11. 27. <ul><li>Vascular plants/ Tracheophytes </li></ul><ul><li>- Xylem tissue, true roots, stems & leaves. </li></ul><ul><li>Fern and allies/ cryptogams: Spores but no seeds </li></ul><ul><li>Division Psilophyta ( Psilotum or whisk fern) </li></ul><ul><li>Division Lycophyta (club mosses) </li></ul><ul><li>Division Sphenophyta (horsetails). </li></ul><ul><li>Division Pterophyta (ferns). </li></ul><ul><li>Spermatophytes/ phanerogams: Seed Plants </li></ul><ul><ul><ul><li>Gymnosperms--Naked Seeds </li></ul></ul></ul><ul><li>5. Division Cycadophyta (cycads) </li></ul><ul><li>6. Division Ginkgophyta (maidenhair tree). </li></ul><ul><li>7. Division Gnetophyta (mormon tea & Welwitschia). </li></ul><ul><li>8. Division Coniferophyta (conifers) </li></ul><ul><ul><ul><li>Angiosperms--Seeds Enclosed In A Fruit </li></ul></ul></ul><ul><li>9. Division Anthophyta (flowering plants) </li></ul>
    12. 29. Selaginella Lycopodiella cernua Equisetum Psilotum
    13. 30. GENERAL STRUCTURE OF HIGHER PLANTS
    14. 31. Shoot system leaf blade axillary bud petiole node vascular tissue vascular tissue shoot apical meristem terminal bud internode vascular tissue root tip Lateral roots root cap root apical meristem Root system dermal tissue ground tissue vascular tissue
    15. 33. Stelar types eustele atactostele
    16. 34. Pericycle
    17. 36. Plant Tissues & Cell Types <ul><li>Tissue : </li></ul><ul><li>= group of cells with common function or structure. </li></ul><ul><li>Three broad tissue types : </li></ul><ul><li>1) Dermal - outside layer(s) </li></ul><ul><li>2) Vascular - conduction </li></ul><ul><li>3) Ground - between dermal and vascular </li></ul><ul><li>Simple vs. Complex Tissue : </li></ul><ul><li>1 versus 2 or more cell types </li></ul>
    18. 37. Ground Tissue <ul><li>Parenchyma: Gen. metabol. </li></ul><ul><li>1) Isodiametric to elongate </li></ul><ul><li>2) Primary cell wall </li></ul><ul><li>3) Living </li></ul>Collenchyma: support 1) Elongate 2) Primary cell wall thick, uneven, rich in pectins 3) Living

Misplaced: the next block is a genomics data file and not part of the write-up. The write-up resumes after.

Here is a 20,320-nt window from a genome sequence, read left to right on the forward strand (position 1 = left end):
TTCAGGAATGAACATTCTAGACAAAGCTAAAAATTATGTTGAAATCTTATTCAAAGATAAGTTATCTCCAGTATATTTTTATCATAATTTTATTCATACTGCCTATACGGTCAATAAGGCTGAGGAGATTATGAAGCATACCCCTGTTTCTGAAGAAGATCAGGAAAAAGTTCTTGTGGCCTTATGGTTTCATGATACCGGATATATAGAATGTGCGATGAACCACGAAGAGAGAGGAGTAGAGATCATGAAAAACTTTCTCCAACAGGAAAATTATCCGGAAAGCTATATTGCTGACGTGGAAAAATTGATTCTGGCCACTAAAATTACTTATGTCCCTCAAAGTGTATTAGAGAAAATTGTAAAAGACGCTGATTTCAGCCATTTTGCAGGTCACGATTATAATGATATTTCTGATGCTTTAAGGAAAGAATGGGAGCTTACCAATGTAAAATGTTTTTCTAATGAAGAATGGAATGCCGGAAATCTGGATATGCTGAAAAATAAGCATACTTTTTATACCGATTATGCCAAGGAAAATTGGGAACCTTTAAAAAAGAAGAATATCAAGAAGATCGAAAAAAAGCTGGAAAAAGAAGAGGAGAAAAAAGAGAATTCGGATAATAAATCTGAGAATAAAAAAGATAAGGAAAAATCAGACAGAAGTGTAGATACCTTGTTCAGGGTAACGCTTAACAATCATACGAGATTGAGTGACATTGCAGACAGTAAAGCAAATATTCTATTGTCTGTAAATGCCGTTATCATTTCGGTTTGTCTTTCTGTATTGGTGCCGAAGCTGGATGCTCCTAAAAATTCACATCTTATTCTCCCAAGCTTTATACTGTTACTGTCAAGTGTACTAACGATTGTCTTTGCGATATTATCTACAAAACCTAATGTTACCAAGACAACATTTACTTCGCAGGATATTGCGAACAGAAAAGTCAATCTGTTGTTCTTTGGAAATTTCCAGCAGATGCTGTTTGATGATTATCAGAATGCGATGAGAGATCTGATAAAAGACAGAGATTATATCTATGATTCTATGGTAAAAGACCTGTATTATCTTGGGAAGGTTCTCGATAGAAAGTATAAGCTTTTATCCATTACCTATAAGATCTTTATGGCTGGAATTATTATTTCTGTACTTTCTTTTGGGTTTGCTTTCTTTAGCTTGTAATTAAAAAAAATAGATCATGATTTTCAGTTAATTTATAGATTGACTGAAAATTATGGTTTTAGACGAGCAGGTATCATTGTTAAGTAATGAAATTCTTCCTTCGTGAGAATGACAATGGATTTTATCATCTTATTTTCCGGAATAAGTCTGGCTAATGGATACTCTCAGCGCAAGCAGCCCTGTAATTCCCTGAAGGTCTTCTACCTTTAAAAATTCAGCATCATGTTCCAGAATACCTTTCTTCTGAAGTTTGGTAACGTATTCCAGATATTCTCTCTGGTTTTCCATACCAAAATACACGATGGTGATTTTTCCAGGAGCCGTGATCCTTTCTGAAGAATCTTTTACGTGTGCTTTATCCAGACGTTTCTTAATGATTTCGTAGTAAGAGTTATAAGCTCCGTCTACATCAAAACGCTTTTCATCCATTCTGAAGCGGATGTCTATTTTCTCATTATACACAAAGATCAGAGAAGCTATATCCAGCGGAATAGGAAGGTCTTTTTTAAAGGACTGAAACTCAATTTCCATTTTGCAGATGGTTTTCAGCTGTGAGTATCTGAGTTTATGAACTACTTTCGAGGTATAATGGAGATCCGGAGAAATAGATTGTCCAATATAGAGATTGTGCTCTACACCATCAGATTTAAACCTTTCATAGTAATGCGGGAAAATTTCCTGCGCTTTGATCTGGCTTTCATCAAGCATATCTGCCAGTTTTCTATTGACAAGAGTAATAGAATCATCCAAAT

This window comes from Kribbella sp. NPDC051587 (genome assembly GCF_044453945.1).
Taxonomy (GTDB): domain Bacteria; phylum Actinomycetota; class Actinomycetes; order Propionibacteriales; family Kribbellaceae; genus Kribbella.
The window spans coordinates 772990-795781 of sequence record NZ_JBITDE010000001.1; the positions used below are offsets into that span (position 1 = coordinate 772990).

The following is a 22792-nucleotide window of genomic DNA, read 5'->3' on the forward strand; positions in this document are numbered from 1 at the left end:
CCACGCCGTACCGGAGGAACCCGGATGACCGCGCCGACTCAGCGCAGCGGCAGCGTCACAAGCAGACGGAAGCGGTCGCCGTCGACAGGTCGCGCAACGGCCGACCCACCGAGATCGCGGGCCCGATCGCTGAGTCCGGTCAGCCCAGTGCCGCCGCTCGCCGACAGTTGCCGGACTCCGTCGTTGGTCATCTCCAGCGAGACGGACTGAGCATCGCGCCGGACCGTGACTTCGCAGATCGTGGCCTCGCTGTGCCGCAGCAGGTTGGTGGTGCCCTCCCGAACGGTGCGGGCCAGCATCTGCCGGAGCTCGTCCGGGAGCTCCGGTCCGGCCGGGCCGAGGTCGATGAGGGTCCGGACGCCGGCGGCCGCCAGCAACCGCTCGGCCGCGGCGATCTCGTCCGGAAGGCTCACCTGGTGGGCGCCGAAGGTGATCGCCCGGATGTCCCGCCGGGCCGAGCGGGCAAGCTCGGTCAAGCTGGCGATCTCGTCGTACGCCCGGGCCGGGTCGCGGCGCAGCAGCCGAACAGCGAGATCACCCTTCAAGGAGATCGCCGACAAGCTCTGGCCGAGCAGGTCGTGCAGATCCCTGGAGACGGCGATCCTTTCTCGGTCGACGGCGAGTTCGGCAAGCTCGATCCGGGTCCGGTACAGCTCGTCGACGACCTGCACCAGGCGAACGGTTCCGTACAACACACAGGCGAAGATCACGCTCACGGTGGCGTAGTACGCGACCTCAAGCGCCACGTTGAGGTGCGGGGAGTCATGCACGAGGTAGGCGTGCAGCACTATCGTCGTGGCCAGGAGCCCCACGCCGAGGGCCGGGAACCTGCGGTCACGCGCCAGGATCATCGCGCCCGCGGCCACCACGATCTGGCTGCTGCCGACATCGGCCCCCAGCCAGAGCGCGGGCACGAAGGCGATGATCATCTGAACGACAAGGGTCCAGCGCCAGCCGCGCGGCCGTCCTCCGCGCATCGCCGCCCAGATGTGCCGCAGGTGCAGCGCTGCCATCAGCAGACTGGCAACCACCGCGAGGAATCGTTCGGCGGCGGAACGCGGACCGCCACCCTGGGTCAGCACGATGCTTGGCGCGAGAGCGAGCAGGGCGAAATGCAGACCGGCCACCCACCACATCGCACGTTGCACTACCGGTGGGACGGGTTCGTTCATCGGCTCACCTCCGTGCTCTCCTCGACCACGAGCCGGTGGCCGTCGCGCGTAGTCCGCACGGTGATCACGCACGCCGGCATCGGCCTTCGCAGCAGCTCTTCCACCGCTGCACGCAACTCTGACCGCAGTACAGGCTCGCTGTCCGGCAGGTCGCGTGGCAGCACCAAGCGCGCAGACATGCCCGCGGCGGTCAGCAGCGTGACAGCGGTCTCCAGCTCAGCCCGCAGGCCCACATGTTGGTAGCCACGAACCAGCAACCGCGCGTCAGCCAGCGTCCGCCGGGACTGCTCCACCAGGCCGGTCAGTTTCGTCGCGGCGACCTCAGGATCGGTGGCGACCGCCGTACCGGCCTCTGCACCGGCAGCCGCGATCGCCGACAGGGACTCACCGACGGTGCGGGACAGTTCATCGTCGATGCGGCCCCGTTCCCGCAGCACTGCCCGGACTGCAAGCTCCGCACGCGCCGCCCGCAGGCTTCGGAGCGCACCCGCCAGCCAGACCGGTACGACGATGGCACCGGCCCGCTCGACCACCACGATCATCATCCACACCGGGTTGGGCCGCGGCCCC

19. 38. Ground Tissue <ul><li>Sclerenchyma </li></ul><ul><li>1) Secondary cell wall (+ primary) </li></ul><ul><li>2) Dead at maturity (usually) </li></ul>Fibers Elongate, sharply tapering
    20. 39. Ground Tissue <ul><li>Sclerenchyma </li></ul><ul><li>1) Secondary cell wall (+ primary) </li></ul><ul><li>2) Dead at maturity (usually) </li></ul>Sclereids Isodiametric to irregular
    21. 40. 3 recognized vegetative organs <ul><li>ROOT </li></ul><ul><li>STEM </li></ul><ul><li>LEAF </li></ul><ul><li>- Distinguished by the relative distribution of the vascular and ground tissues </li></ul>
    22. 41. ROOT vs Stem
    23. 42. ROOTS vs STEM
    24. 43. Leaves Vascular Bundles of similar dimensions. have a large central Vascular Bundle called a Midrib
    25. 45. DEVELOPMENT OF THE PLANT BODY
    26. 48. <ul><li>Carpels and stamens </li></ul><ul><ul><li>Contain the sporangia </li></ul></ul><ul><li>Sporangium </li></ul><ul><ul><li>Contains the spores </li></ul></ul><ul><ul><li>Chambers where male and female gametophytes develop </li></ul></ul><ul><li>Male gametophyte </li></ul><ul><ul><li>Sperm-containing pollen grain </li></ul></ul><ul><li>Female gametophyte </li></ul><ul><ul><li>Egg-containing structures called embryo sacs </li></ul></ul><ul><ul><li>Embryo sac develop within the ovules </li></ul></ul>
    27. 50. <ul><li>Development of male gametophyte (Pollen) </li></ul><ul><li>Development of female gametophyte (Embryo sac) </li></ul><ul><li>Pollination </li></ul>
    28. 53. integument funiculus micropyle
    29. 54. POLLINATION
    30. 56. Embryogenesis
    31. 57. <ul><li>Transversie and Asymmetric division </li></ul><ul><li>---Establishment of polarity </li></ul><ul><li>Terminal cell– embryo </li></ul><ul><li>Balsal– suspensor </li></ul><ul><li>2. Organizaation of Tissue system </li></ul>
    32. 58. During the early stages of embryogenesis, cell division takes place throughout the young sporophyte. As the embryo develops, however, the addition of new cells gradually becomes restricted to opposite ends of the axis, the apical meristems of future root and shoot
    33. 59. Seed Germination Seed Dormancy